Seniors win Labouisse Prize for projects in Colombia, Himalayas

Feb. 24, 2015 11:10 a.m.
Pyne_Martinez

Yessica Martinez

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Damaris Miller

Photos by Denise Applewhite, Office of Communications

Two Princeton University seniors have been awarded the Henry Richardson Labouisse '26 Prize to spend one year pursuing international civic engagement projects after graduation. The $30,000 prize will support a project by Yessica Martinez in Colombia and Damaris Miller in Nepal and India.  

The award to Martinez will help her use poetry to empower a community in her native Colombia that faces a moment of transition and change. Miller's award will assist her work to assess the environmental efforts of monasteries and help the institutions' residents identify ways to increase their environmental sustainability.

The Labouisse Prize enables graduating seniors to engage in a project that exemplifies the life and work of Henry Richardson Labouisse, a 1926 Princeton graduate who was a diplomat, international public servant and champion for the causes of international justice and international development. The prize was established in 1984 by Labouisse's daughter and son-in-law, Anne and Martin Peretz. It is administered by the Princeton Institute for International and Regional Studies.

Martinez, of Medellín, Colombia, is majoring in comparative literature and pursuing certificates in creative writing and Latin American studies. She was recently named a co-winner of the University's 2015 Moses Taylor Pyne Honor Prize, the highest general distinction conferred on an undergraduate.

Martinez, who came to the United States with her family at age 10, said her interest in the political dimensions of art emerged through her involvement with the immigrant youth movement.

"My participation in the movement involved a process of self-empowerment," she said. "It both opened my eyes to complex, entrenched injustices, while empowering me to recognize the power within myself and within my community to dismantle them. I believe art is an equally powerful and honest mechanism to trigger these processes."

Martinez plans to work with a community organization in the historically marginalized neighborhood of Santa Cruz in Medellín, developing creative poetry workshops for residents centered on the exploration of the urban environment. She said she hopes the workshops will shed light on the ways creative forms of expression can inform urban interventions — an important goal in an area where the government has been working to strengthen infrastructure and public spaces as a mechanism for social inclusion.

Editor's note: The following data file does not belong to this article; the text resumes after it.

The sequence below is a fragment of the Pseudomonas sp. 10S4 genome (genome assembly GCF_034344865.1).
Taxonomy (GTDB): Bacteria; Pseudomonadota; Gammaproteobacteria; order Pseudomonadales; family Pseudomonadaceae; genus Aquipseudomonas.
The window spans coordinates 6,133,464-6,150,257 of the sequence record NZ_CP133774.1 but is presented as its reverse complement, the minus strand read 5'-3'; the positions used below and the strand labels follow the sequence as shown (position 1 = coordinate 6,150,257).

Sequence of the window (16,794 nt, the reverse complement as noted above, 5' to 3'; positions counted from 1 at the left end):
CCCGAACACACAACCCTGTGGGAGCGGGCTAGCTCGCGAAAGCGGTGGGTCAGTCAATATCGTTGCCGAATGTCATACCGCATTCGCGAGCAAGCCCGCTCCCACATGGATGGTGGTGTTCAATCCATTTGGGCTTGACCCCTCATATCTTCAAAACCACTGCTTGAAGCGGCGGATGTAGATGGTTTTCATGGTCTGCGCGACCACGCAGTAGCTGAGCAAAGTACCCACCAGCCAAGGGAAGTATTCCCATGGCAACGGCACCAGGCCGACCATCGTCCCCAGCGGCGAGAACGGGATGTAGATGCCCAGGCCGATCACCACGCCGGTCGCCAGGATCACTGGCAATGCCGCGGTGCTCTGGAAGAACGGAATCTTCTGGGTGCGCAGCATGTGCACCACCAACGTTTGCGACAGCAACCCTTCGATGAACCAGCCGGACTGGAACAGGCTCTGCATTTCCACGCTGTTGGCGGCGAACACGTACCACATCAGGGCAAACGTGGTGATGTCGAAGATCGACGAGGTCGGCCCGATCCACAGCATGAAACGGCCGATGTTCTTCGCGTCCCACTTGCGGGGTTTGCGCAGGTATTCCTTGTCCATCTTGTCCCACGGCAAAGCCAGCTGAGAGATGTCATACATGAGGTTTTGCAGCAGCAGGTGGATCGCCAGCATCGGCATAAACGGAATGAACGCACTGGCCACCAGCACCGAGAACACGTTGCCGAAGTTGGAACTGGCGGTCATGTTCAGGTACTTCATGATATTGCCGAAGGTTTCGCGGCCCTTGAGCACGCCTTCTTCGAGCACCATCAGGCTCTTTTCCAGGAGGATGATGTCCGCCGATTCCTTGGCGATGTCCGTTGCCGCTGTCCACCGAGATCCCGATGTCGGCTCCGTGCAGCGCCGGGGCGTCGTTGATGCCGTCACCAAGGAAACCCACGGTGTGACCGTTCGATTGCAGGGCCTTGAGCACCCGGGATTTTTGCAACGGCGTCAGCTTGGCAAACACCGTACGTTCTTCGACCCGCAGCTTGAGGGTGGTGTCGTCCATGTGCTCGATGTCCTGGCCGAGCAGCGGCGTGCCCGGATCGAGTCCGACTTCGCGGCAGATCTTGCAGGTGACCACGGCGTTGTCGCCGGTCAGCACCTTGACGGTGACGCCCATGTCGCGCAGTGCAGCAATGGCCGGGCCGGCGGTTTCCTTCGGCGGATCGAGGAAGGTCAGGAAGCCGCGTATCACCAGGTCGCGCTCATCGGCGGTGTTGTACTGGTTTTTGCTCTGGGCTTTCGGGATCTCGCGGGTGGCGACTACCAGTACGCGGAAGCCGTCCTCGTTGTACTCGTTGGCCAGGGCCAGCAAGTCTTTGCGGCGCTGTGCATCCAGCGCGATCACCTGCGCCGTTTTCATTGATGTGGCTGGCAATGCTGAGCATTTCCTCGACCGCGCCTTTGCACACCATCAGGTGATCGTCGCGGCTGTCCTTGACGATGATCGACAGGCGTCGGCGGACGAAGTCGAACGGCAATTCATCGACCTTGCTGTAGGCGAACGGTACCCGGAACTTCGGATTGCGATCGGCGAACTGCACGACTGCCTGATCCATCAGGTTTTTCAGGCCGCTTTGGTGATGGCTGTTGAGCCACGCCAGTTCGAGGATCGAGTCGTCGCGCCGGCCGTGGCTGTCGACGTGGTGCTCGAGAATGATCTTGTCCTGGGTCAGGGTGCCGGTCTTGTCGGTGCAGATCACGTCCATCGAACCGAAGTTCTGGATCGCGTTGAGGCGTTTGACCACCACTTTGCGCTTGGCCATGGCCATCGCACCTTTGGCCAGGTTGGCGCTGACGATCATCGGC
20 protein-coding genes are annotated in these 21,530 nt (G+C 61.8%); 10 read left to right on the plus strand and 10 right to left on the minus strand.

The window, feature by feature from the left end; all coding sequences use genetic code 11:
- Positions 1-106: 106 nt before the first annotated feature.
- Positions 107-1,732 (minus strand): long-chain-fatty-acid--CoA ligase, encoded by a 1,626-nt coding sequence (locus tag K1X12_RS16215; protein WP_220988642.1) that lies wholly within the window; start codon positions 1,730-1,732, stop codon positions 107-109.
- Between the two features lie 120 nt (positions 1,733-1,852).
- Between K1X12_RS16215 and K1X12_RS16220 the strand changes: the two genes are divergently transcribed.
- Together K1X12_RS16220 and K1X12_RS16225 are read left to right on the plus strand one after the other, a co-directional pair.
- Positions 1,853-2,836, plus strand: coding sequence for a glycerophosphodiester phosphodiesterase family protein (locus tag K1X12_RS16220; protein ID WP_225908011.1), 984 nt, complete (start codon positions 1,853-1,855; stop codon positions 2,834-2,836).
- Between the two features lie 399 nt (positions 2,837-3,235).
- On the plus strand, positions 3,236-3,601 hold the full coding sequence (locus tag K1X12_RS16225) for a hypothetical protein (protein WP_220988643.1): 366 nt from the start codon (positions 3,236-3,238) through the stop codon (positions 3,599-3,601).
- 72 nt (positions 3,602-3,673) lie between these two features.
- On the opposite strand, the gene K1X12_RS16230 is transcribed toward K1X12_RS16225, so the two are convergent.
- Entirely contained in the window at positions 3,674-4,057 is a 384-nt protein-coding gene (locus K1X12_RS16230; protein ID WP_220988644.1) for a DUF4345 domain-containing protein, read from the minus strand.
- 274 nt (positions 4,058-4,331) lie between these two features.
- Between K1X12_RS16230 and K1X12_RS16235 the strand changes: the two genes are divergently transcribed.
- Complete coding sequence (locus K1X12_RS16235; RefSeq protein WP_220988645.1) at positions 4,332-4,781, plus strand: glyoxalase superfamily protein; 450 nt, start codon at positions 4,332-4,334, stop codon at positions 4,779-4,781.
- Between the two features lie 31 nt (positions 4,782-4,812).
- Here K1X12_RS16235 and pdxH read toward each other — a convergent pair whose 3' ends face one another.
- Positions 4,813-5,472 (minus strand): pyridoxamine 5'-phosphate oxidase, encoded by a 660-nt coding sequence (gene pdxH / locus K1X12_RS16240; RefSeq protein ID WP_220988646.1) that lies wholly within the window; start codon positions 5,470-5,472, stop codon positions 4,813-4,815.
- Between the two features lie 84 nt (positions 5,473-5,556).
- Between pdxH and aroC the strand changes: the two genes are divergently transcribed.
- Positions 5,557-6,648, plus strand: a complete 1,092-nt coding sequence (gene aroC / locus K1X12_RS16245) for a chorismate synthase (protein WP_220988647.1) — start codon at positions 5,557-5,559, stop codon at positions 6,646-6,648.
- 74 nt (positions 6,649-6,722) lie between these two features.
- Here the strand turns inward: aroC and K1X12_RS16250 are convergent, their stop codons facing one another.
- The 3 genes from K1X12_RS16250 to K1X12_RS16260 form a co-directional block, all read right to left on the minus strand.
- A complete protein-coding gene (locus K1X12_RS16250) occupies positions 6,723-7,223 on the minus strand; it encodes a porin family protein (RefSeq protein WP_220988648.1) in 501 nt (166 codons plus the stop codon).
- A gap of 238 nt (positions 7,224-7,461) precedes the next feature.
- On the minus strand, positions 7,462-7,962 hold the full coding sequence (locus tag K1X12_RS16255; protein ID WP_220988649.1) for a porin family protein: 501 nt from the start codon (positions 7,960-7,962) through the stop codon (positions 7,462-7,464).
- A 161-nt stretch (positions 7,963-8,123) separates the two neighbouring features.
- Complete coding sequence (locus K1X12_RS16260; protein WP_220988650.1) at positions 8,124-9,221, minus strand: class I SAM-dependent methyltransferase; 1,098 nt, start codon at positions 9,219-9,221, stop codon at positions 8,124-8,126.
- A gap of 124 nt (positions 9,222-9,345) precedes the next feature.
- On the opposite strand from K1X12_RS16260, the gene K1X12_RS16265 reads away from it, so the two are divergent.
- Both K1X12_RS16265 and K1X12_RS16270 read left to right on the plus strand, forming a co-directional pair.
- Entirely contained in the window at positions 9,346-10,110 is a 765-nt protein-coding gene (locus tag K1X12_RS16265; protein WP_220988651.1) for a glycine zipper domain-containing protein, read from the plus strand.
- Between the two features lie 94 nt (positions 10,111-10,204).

"The model of social change that has been implemented in Medellín has become an example of success for cities around the world," Martinez said. "I am excited to learn more about these initiatives as I explore the academic field of urban studies while contributing to a vision of change I believe in."

Martinez hopes to pursue a Ph.D. in literature or urban studies.

Jorge Blandon, a representative of the community group, Corporacion Cultural Nuestra Gente, said the group is confident Martinez's project "will be very helpful for children, teenagers and adults to achieve understanding … of communal life and how they are the center of development of our city."

Tracy K. Smith, a professor of creative writing and a senior thesis adviser for Martinez, said she is uniquely qualified to develop the workshops.

"Her belief in the power of the human voice, along with her discipline and sensitivity, will produce lasting results," Smith said.

Miller, of Northampton, Massachusetts, is majoring in anthropology and pursuing a certificate in environmental studies. Miller, who participated in the Bridge Year Program in India before her freshman year at Princeton, has placed her academic focus on the intersections of religion and the environment, paying particular attention to Buddhism and the environment. 

Her senior thesis examines the shortcomings of environmental education at a monastery and an exploration of how the monks there can have environmental practices that combine science and Tibetan Buddhism. Miller said her thesis represents a starting point for her Labouisse project. 

She will travel to two clusters of Himalayan monasteries, one in India and one in Nepal. She will assess environmental practices at the monasteries and then work with monks to create strategies to improve those practices. Finally, she plans to help residents identify projects that are important to them and identify ways to make them successful. 

"My greatest aspiration for both this fellowship and my career is to actively engage communities on environmental issues they find important through practices, religious or otherwise, which they find significant and helpful," Miller said. "I hope to pursue this goal while all the while learning, adapting and improving my own approach to environmental advocacy." 

Miller will partner with Sacred Earth and Khoryug, two nonprofits working to build environmental sustainability through faith-based organizations. Dekila Chungyalpa, director of the groups, said Miller has already provided important data for the project through her earlier research and is well-suited for the project given her experience in the region.

"Damaris is passionate about her work, and has demonstrated a consistent commitment to the environmental issues that concern her," said Matthew Weiner, associate dean in the Office of Religious Life, who cited Miller's key role in planning aspects of the visit to campus of His Holiness the 14th Dalai Lama in the fall and other activities on campus.